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INDIANAPOLIS | The Republican-controlled Indiana Senate is regaining its image, whether it wants to or not, as an old boys club, since women now make up less than 20 percent of its membership.

The appointment of state Sen. Connie Lawson, R-Danville, as secretary of state and the retirement of state Sen. Beverly Gard, R-Greenfield, leaves nine women in the 50-member Senate, the fewest since 1988. There are 21 women in the 100-member, Republican-controlled House.

"I think it's incredibly important that the General Assembly reflect the population of the general public, and clearly women are underrepresented," said Senate Democratic Leader Vi Simpson, D-Ellettsville. Females are 51 percent of the state's population.

Northwest Indiana has three women among its eight state senators, or one-third of the female senators. The region also has three women in its 13-member House delegation.

Simpson and state Rep. Linda Lawson, D-Hammond, said the lack of women in the legislature has fostered an environment that prides itself on conflict rather than compromise.

"Men and their testosterone and their chest-pounding has a whole lot to do with why things sometimes don't work out the way they should," Simpson said. "Women are born negotiators; we're born compromisers."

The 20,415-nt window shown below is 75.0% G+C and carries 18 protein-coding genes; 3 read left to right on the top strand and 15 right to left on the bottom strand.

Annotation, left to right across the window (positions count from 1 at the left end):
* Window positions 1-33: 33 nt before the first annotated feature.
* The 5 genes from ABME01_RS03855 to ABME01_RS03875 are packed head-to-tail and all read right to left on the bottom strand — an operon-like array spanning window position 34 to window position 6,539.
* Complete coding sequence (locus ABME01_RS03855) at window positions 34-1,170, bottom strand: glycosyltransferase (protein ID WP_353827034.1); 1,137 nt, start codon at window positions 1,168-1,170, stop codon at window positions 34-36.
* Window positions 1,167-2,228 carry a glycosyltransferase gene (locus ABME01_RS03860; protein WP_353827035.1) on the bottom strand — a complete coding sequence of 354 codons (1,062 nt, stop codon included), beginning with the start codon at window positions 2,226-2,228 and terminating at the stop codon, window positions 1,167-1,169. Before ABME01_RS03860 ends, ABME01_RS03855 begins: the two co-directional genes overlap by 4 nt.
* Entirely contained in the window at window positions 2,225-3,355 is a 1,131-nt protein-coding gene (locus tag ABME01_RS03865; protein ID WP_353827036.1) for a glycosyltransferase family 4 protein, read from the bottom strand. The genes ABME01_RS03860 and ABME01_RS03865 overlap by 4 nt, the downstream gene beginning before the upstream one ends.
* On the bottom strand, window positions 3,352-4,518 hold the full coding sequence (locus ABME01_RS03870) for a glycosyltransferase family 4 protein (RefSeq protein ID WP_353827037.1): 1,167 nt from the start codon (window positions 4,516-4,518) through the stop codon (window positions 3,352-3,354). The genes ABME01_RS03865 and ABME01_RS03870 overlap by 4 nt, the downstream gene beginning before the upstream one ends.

Simpson said she's disappointed compromise is increasingly seen as a sign of weakness in politics because the General Assembly requires negotiation and compromise to function properly.

"Women tend to search for solutions differently than men do," Simpson said. "You need a diversity of thought as well as a diversity of life experiences in order to have a real representative government."   

Senate President David Long, R-Fort Wayne, agreed the Senate needs more women. Though he pointed out female senators are leaving the chamber for more powerful positions, such as Connie Lawson's new job as secretary of state or former state Sen. Becky Skillman's lieutenant governor post. 

"I think we need to renew our effort to recruit more women to run," Long said. "It's tough these days, with as tough as politics has become, to recruit new people; I hope that's not why we're seeing fewer women step up."

State Sen. Karen Tallian, D-Ogden Dunes, suspects tough politics may be part of it, but said most women have responsibilities they can't leave behind to spend three or four months a year at the Statehouse.

"We automatically eliminate a whole bunch of women who are still at home with kids," Tallian said.

Linda Lawson said another factor is some women don't believe they can be successful in the General Assembly.

"We're kind of programmed about what we can do and what we can't do, even in 2012," she said. "Women think they can be PTA presidents; they don't think they can be state legislators."

Despite the minority status of women at the Statehouse, Linda Lawson, Simpson and Tallian said women are treated as equals.

"I don't feel that glass ceiling so much," Tallian said. "It's been a really long time since anybody dismissed me because I'm a chick."

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